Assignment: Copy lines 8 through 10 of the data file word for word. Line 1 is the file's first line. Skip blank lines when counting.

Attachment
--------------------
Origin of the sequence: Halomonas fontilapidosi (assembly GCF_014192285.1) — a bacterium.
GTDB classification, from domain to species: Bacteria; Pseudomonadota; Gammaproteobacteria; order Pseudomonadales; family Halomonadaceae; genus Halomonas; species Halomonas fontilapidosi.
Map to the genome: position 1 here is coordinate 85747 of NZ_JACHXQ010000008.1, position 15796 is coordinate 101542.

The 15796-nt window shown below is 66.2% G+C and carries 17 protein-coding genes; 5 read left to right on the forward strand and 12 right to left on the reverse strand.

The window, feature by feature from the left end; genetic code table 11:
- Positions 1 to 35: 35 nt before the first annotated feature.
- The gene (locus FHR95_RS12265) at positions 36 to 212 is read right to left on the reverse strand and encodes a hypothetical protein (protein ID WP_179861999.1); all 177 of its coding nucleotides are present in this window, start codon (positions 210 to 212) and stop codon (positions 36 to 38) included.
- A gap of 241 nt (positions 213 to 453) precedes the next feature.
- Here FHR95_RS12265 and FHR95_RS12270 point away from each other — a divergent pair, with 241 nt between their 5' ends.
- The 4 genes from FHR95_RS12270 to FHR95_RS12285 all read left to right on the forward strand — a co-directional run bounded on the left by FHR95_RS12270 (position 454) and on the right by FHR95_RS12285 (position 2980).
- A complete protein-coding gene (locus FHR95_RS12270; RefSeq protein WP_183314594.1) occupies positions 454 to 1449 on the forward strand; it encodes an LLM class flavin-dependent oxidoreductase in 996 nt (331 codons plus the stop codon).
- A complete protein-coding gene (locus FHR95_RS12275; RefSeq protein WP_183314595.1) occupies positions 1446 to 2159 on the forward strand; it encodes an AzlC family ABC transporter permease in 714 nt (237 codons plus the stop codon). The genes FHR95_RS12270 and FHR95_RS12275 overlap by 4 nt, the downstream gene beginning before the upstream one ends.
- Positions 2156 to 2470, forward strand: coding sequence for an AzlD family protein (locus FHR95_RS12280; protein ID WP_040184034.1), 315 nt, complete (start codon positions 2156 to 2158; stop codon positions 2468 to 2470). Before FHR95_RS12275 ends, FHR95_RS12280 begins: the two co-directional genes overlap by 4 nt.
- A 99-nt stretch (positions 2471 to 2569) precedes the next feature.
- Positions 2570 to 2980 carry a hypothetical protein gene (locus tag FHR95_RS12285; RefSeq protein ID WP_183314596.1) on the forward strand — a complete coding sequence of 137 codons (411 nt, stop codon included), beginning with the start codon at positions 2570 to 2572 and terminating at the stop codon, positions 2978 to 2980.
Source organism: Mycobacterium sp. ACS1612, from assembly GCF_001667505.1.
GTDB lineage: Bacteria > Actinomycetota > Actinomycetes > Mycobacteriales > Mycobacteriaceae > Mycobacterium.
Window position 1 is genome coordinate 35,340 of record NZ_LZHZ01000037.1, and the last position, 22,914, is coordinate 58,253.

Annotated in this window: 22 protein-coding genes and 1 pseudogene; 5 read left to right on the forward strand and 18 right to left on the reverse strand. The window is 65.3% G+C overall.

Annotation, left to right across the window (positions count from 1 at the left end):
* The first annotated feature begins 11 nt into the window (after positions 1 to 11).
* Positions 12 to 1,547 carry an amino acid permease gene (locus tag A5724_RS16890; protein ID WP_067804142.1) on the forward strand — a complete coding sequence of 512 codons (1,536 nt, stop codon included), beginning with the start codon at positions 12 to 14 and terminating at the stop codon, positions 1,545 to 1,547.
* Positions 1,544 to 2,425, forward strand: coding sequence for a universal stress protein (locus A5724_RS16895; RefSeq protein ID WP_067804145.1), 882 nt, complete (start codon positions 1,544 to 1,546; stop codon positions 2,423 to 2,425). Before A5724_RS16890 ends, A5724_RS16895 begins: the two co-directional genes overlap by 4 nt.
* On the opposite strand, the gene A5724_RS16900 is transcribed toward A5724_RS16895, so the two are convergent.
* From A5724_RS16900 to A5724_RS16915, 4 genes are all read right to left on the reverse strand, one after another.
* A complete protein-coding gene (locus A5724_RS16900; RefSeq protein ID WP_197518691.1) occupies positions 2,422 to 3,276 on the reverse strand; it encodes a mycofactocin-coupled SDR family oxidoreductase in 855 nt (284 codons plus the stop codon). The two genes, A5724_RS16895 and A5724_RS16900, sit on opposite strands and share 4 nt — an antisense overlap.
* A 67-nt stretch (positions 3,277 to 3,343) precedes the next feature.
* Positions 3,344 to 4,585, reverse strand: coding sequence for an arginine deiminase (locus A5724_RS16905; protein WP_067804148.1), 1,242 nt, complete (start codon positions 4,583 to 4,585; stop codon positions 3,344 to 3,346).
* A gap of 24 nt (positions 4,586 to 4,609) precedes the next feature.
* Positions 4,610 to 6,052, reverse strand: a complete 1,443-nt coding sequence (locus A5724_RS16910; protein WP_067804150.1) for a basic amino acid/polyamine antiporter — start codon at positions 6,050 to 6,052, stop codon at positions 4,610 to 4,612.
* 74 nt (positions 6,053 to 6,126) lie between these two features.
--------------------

- A gap of 241 nt (positions 213 to 453) precedes the next feature.
- Here FHR95_RS12265 and FHR95_RS12270 point away from each other — a divergent pair, with 241 nt between their 5' ends.
- The 4 genes from FHR95_RS12270 to FHR95_RS12285 all read left to right on the forward strand — a co-directional run bounded on the left by FHR95_RS12270 (position 454) and on the right by FHR95_RS12285 (position 2980).